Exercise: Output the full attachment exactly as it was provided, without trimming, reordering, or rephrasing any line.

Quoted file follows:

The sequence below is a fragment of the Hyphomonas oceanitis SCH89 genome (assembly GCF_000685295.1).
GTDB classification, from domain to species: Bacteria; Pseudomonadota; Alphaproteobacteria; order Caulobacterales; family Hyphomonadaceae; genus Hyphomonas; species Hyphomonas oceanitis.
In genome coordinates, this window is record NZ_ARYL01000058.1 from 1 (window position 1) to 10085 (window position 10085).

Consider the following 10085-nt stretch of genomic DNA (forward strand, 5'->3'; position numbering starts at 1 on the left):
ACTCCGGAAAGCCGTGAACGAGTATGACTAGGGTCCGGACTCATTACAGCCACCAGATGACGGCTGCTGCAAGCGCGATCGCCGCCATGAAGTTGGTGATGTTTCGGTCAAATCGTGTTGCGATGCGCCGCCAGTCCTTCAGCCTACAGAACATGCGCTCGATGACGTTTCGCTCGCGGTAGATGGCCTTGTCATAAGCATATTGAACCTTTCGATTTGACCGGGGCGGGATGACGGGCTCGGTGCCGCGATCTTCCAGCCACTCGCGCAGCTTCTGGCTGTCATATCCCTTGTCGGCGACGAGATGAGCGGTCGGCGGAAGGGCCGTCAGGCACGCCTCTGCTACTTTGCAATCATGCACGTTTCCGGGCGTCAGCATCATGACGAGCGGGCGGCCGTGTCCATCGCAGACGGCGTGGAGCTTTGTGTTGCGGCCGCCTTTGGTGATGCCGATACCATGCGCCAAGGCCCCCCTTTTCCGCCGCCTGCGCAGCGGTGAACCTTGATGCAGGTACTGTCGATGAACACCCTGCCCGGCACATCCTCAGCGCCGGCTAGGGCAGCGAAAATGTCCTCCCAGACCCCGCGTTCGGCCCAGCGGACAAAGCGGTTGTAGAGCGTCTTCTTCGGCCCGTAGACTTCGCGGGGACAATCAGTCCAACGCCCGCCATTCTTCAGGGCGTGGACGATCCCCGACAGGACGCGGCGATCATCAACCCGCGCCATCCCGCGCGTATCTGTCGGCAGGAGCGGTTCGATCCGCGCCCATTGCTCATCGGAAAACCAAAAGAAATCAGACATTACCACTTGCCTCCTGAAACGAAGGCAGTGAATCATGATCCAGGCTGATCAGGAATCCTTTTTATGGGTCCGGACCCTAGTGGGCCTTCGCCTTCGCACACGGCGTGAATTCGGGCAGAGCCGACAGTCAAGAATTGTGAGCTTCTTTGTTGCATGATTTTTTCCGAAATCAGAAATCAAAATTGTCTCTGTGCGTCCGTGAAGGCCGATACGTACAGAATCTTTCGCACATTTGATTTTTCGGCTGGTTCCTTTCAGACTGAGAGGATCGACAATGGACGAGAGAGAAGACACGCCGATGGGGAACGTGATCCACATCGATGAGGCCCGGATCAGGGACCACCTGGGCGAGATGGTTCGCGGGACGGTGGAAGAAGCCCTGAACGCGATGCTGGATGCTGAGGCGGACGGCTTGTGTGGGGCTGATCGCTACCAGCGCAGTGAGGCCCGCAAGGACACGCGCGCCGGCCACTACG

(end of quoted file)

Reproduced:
The sequence below is a fragment of the Hyphomonas oceanitis SCH89 genome (assembly GCF_000685295.1).
GTDB classification, from domain to species: Bacteria; Pseudomonadota; Alphaproteobacteria; order Caulobacterales; family Hyphomonadaceae; genus Hyphomonas; species Hyphomonas oceanitis.
In genome coordinates, this window is record NZ_ARYL01000058.1 from 1 (window position 1) to 10085 (window position 10085).

Consider the following 10085-nt stretch of genomic DNA (forward strand, 5'->3'; position numbering starts at 1 on the left):
ACTCCGGAAAGCCGTGAACGAGTATGACTAGGGTCCGGACTCATTACAGCCACCAGATGACGGCTGCTGCAAGCGCGATCGCCGCCATGAAGTTGGTGATGTTTCGGTCAAATCGTGTTGCGATGCGCCGCCAGTCCTTCAGCCTACAGAACATGCGCTCGATGACGTTTCGCTCGCGGTAGATGGCCTTGTCATAAGCATATTGAACCTTTCGATTTGACCGGGGCGGGATGACGGGCTCGGTGCCGCGATCTTCCAGCCACTCGCGCAGCTTCTGGCTGTCATATCCCTTGTCGGCGACGAGATGAGCGGTCGGCGGAAGGGCCGTCAGGCACGCCTCTGCTACTTTGCAATCATGCACGTTTCCGGGCGTCAGCATCATGACGAGCGGGCGGCCGTGTCCATCGCAGACGGCGTGGAGCTTTGTGTTGCGGCCGCCTTTGGTGATGCCGATACCATGCGCCAAGGCCCCCCTTTTCCGCCGCCTGCGCAGCGGTGAACCTTGATGCAGGTACTGTCGATGAACACCCTGCCCGGCACATCCTCAGCGCCGGCTAGGGCAGCGAAAATGTCCTCCCAGACCCCGCGTTCGGCCCAGCGGACAAAGCGGTTGTAGAGCGTCTTCTTCGGCCCGTAGACTTCGCGGGGACAATCAGTCCAACGCCCGCCATTCTTCAGGGCGTGGACGATCCCCGACAGGACGCGGCGATCATCAACCCGCGCCATCCCGCGCGTATCTGTCGGCAGGAGCGGTTCGATCCGCGCCCATTGCTCATCGGAAAACCAAAAGAAATCAGACATTACCACTTGCCTCCTGAAACGAAGGCAGTGAATCATGATCCAGGCTGATCAGGAATCCTTTTTATGGGTCCGGACCCTAGTGGGCCTTCGCCTTCGCACACGGCGTGAATTCGGGCAGAGCCGACAGTCAAGAATTGTGAGCTTCTTTGTTGCATGATTTTTTCCGAAATCAGAAATCAAAATTGTCTCTGTGCGTCCGTGAAGGCCGATACGTACAGAATCTTTCGCACATTTGATTTTTCGGCTGGTTCCTTTCAGACTGAGAGGATCGACAATGGACGAGAGAGAAGACACGCCGATGGGGAACGTGATCCACATCGATGAGGCCCGGATCAGGGACCACCTGGGCGAGATGGTTCGCGGGACGGTGGAAGAAGCCCTGAACGCGATGCTGGATGCTGAGGCGGACGGCTTGTGTGGGGCTGATCGCTACCAGCGCAGTGAGGCCCGCAAGGACACGCGCGCCGGCCACTACG